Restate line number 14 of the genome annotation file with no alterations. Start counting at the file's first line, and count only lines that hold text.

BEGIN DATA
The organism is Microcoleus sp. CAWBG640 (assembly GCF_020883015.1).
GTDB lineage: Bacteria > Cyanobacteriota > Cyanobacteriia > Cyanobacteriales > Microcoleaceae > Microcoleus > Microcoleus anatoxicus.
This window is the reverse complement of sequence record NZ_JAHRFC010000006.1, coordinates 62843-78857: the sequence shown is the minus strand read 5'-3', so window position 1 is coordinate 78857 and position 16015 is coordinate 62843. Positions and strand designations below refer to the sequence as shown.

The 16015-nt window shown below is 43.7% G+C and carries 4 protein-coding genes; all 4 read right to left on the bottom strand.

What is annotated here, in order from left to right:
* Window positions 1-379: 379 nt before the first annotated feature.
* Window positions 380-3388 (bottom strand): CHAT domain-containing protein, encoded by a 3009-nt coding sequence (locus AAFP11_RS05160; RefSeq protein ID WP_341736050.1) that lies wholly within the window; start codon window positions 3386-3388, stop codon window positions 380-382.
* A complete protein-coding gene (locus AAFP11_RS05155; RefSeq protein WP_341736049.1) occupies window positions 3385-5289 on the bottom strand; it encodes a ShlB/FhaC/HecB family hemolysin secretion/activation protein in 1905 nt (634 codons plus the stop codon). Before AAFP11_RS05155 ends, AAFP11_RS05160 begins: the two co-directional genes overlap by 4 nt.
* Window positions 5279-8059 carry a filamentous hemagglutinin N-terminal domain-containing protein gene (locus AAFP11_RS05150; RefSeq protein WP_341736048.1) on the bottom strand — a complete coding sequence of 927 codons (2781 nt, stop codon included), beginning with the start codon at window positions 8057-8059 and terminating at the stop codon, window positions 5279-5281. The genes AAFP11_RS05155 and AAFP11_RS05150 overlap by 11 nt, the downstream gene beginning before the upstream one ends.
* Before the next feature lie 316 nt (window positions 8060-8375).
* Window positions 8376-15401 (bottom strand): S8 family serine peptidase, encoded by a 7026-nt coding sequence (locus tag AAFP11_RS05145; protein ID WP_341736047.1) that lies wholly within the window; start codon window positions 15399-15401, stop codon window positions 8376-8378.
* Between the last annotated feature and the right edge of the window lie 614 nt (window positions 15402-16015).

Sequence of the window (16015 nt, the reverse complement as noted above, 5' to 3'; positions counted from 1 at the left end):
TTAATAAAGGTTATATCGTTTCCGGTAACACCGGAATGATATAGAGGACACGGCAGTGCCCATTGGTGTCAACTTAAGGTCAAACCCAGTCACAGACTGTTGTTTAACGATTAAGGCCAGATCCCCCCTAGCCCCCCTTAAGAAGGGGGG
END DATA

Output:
TTAATAAAGGTTATATCGTTTCCGGTAACACCGGAATGATATAGAGGACACGGCAGTGCCCATTGGTGTCAACTTAAGGTCAAACCCAGTCACAGACTGTTGTTTAACGATTAAGGCCAGATCCCCCCTAGCCCCCCTTAAGAAGGGGGG